The United States cannot confirm that Syrian President Hafez al-Assad suffered a cerebral haemorrhage earlier this month and thinks him "still firmly in control," a White House official said Sunday.
"We have no new information on president Assad's health ... we believe he is still firmly in control of Syria," the official, who was traveling here with President Bill Clinton, said on condition of anonymity.
Britain's Sunday Telegraph daily on Sunday reported, citing diplomatic sources in Damascus, that Assad could have just a few months to live after suffering a cerebral haemorrhage earlier this month.
The brain haemorrhage has left him weak and caused him to have double vision for two days, and only able to appear in public with the help of heavy medication, the paper reported.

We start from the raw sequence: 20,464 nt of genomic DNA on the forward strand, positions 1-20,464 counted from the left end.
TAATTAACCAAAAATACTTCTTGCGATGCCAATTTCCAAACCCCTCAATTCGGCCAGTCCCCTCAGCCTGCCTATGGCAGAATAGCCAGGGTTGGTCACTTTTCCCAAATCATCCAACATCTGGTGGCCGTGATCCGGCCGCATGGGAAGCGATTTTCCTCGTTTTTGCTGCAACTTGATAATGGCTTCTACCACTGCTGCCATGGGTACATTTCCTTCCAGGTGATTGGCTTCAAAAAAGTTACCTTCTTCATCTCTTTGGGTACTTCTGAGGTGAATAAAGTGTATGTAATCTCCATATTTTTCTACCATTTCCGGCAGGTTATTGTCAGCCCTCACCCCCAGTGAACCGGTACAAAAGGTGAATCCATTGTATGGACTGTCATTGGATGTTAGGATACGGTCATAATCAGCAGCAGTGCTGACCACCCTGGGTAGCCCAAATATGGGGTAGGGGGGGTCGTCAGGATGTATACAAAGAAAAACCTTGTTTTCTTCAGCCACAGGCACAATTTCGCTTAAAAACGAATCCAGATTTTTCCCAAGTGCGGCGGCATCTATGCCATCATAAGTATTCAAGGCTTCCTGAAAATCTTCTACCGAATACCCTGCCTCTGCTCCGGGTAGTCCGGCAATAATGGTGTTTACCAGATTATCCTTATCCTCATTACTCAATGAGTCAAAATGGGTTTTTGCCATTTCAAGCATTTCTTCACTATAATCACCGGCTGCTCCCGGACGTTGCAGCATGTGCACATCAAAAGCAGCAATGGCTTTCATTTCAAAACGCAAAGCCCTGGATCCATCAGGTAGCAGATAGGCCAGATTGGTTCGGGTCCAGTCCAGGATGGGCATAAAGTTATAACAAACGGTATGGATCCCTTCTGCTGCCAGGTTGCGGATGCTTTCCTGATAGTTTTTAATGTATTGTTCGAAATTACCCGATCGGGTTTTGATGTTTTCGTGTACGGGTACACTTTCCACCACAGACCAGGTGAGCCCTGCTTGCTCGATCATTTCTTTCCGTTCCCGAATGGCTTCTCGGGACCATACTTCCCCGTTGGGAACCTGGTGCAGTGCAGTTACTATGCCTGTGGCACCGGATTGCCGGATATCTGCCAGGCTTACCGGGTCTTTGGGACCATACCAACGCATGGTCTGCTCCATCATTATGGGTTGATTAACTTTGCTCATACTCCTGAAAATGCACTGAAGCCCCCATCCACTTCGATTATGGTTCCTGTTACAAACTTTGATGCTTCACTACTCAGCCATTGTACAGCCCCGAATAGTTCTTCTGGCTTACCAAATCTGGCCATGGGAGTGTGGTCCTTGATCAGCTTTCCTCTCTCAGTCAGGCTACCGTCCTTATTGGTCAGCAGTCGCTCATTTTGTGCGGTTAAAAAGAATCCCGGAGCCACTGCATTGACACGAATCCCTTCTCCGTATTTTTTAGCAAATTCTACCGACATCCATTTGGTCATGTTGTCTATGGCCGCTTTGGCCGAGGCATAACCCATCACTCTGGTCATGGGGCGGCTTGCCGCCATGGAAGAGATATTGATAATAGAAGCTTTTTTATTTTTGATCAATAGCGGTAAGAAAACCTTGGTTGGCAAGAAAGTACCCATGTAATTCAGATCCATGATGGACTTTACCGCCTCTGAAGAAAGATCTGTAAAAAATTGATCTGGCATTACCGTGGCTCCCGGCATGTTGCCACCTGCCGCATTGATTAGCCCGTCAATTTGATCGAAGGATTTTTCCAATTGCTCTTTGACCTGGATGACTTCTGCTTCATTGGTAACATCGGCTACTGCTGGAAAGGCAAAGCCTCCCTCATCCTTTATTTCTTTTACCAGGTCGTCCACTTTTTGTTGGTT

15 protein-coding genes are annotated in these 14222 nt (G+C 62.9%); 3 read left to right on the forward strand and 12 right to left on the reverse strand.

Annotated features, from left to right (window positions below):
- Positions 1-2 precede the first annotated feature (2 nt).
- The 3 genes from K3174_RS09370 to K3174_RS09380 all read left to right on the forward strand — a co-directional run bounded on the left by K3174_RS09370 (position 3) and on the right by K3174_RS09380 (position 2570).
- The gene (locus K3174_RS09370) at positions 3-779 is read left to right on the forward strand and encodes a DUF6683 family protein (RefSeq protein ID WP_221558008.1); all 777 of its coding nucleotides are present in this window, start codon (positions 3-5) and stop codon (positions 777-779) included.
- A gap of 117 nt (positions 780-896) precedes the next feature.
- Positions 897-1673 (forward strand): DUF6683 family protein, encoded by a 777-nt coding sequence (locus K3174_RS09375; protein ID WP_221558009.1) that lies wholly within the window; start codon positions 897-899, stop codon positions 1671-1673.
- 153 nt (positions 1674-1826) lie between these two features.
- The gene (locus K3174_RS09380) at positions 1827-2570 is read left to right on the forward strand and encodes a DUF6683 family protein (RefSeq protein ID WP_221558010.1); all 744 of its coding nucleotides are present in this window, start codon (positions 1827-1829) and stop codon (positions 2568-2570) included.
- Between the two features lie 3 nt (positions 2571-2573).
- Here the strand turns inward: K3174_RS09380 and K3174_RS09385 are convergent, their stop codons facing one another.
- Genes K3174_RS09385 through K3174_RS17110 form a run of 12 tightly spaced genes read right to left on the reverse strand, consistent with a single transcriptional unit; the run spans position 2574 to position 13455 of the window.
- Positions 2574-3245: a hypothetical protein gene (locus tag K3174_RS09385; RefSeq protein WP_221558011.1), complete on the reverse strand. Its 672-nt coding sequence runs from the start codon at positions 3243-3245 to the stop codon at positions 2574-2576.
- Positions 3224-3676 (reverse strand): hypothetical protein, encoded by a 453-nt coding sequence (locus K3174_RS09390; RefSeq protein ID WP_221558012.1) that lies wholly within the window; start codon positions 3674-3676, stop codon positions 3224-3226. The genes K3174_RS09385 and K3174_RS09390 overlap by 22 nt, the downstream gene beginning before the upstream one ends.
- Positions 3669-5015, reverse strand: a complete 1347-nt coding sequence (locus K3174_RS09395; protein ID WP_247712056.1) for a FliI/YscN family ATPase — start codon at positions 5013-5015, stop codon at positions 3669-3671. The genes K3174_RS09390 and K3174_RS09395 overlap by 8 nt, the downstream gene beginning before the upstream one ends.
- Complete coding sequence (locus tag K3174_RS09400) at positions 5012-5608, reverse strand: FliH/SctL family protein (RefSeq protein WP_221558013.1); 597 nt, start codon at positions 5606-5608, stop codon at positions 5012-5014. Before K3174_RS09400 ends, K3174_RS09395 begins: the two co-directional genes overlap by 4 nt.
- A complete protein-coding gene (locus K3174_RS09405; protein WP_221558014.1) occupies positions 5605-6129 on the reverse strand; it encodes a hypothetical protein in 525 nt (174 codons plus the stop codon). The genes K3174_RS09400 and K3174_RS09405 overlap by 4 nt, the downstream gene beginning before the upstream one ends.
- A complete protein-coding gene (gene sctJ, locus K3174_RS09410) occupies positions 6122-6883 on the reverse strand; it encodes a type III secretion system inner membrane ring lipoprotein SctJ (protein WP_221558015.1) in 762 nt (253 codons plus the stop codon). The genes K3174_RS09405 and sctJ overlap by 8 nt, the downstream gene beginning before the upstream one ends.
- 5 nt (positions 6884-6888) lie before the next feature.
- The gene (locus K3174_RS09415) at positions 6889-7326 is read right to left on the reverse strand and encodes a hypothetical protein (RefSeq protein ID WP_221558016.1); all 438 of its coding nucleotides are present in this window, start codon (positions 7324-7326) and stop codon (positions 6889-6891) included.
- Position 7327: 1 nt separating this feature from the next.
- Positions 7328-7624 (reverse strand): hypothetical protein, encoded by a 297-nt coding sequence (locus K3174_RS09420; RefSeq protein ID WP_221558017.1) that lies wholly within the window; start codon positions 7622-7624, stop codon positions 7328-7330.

A Western diplomat told the paper that Assad's poor health was in part behind the impasse in peace negotiations between Israel and Syria.
"The centralised style of Assad's rule, together with his deteriorating health, are contributing to the current paralysis of the Syrian regime," said the diplomat, who asked not to be named.
Assad did not make his traditional April 7 address to the nation to commemorate the creation of his ruling Ba'ath party, nor did he participate in independence celebrations 10 days later, the British daily said -- YPSILANTI, Michigan, (AFP).
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